Resistance GIS was a mini-conference organized by members of the Mapping Action Collective along with other students, GIS professionals, and community members, talking a critical look at data and geographic information systems (GIS) in our modern world. The conference aim was to have tough conversations about how maps and GIS can be used for applications of war, surveillance, marketing, and unsustainable resource extraction, and to think collectively about how we can make changes to the field.
Organizers Sachi Arakawa and Tim Hitchins discussed the need for a more critical approach to data and GIS in an interview on Oregon Public Broadcasting’s Think Out Loud the day before the conference. As Hitchins explained, “There is a narrative behind a map. Maps are based on data, and whoever controls that data or produces that data that then becomes a map tells a story. And there are a lot of stories that aren’t being told. We’re taught in this siloed, academic atmosphere that GIS is a neutral tool, and it’s not.”
Presenters and guests from around the country attended. Presenters spoke about topics ranging from the new issue of data refuge, the value of documenting the lived experiences of communities through participatory mapping, citizen science and how drones are a new tool for grassroots GIS, the impact of mapping informal settlements in the global south, and more. The most highly anticipated talk was from keynote speaker Erin McElroy of The Anti-Eviction Mapping Project (AEMP). Erin presented on her experience as the lead organizer of AEMP, a complex and interwoven collage of maps, music, film, murals, profiles that track no-cause evictions, predatory landlords, and displacement from gentrification in the San Francisco Bay Area, New York, and Los Angeles.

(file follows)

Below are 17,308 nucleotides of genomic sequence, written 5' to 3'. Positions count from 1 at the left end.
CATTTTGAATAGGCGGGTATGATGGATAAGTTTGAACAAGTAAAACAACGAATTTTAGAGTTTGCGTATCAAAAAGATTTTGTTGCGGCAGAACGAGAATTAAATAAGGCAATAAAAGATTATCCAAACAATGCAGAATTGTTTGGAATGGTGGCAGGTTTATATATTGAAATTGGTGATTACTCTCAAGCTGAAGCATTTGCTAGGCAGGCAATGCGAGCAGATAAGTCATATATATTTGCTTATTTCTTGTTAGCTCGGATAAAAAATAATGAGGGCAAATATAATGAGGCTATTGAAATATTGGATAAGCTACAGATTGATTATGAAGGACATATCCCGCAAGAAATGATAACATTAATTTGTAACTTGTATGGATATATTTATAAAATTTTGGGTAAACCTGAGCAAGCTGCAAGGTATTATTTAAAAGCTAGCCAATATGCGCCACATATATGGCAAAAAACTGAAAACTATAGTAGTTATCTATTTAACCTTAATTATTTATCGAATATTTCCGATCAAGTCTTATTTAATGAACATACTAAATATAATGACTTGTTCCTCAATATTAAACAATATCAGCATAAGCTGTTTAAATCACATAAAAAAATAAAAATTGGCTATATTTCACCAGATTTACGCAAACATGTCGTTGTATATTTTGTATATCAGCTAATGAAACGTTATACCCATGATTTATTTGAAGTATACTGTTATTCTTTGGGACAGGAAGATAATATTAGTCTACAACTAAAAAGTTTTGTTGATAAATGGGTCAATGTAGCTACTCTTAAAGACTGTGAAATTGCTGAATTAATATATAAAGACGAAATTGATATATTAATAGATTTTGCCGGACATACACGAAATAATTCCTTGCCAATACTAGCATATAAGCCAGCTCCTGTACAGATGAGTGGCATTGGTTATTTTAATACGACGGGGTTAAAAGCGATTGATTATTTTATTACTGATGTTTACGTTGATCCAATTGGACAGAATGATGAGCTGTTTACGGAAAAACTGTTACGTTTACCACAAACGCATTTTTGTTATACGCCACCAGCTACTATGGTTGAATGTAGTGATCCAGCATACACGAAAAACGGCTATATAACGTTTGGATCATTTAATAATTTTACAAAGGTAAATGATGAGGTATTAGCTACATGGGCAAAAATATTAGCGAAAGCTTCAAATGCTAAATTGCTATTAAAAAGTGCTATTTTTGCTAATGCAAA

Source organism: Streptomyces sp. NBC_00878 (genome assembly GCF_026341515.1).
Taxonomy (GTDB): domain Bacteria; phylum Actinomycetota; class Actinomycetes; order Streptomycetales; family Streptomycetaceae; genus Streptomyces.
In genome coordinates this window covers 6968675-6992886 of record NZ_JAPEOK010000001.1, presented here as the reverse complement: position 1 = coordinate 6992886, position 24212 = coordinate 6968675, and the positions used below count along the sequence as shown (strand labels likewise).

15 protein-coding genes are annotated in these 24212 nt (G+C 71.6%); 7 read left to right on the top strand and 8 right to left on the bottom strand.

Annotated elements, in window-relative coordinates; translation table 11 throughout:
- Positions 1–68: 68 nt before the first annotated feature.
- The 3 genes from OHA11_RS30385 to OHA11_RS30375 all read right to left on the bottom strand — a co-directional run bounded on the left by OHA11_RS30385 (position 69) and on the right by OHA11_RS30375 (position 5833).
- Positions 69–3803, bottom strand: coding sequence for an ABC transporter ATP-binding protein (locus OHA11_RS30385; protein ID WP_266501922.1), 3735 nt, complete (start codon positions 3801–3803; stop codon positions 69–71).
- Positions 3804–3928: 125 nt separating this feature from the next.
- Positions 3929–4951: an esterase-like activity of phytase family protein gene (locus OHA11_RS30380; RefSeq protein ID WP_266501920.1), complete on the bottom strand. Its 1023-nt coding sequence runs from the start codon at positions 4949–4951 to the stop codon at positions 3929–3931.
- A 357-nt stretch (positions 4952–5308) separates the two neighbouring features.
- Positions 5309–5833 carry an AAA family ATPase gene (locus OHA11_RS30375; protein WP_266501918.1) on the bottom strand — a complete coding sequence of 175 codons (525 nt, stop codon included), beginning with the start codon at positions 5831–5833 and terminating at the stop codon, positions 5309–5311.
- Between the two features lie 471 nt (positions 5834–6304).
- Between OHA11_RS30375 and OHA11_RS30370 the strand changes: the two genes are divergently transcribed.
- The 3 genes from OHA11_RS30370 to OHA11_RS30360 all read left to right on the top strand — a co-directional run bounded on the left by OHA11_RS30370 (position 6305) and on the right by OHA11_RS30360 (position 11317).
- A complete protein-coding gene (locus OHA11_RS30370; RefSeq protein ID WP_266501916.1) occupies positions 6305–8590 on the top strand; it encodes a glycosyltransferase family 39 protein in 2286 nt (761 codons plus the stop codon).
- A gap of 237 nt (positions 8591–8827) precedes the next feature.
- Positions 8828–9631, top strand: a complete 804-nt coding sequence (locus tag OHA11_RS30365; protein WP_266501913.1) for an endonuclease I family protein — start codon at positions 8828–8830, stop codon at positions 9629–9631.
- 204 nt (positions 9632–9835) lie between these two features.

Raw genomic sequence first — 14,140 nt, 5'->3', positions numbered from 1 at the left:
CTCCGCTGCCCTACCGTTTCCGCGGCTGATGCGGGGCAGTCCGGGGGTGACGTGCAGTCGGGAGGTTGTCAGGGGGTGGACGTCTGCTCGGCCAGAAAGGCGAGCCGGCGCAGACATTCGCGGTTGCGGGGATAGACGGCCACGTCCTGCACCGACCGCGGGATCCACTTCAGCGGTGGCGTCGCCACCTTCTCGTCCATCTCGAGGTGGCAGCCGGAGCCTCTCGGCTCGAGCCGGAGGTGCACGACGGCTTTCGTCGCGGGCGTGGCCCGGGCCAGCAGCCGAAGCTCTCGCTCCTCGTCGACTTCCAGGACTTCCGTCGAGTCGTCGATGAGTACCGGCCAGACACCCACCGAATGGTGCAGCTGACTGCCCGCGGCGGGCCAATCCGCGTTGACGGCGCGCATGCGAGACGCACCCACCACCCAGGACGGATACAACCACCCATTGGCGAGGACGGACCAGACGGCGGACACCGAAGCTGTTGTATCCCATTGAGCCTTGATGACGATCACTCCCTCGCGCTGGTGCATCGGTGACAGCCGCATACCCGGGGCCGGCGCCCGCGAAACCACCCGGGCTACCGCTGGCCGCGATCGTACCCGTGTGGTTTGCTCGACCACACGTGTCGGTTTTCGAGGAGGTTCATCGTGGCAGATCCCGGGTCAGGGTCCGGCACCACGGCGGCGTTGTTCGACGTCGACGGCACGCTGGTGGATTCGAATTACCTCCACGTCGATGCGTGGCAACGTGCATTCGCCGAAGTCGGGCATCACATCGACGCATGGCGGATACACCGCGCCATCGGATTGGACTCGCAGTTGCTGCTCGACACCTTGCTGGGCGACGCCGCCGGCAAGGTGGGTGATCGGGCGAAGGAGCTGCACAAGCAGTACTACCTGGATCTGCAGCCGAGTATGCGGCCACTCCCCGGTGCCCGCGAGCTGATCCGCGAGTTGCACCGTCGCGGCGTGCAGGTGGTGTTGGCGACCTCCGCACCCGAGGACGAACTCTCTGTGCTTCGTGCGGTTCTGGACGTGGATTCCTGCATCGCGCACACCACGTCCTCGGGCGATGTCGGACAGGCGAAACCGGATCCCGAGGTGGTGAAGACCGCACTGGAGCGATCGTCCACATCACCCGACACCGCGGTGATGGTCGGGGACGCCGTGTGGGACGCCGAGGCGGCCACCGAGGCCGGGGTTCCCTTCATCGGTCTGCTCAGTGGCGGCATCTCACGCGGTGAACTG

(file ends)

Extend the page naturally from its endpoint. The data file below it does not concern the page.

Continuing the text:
The presentations were followed by a collaborative discussion and brainstorming session intended to get conference attendees to actively thing about the day’s topics and engage in dialogue about how these issues might be addressed.
All presentations and discussion that took place at the Resistance GIS conference were filmed and will be made public on the event’s website in the near future. Follow-up from the conference and information about other notable data and GIS efforts can be found on the RGIS Twitter feed.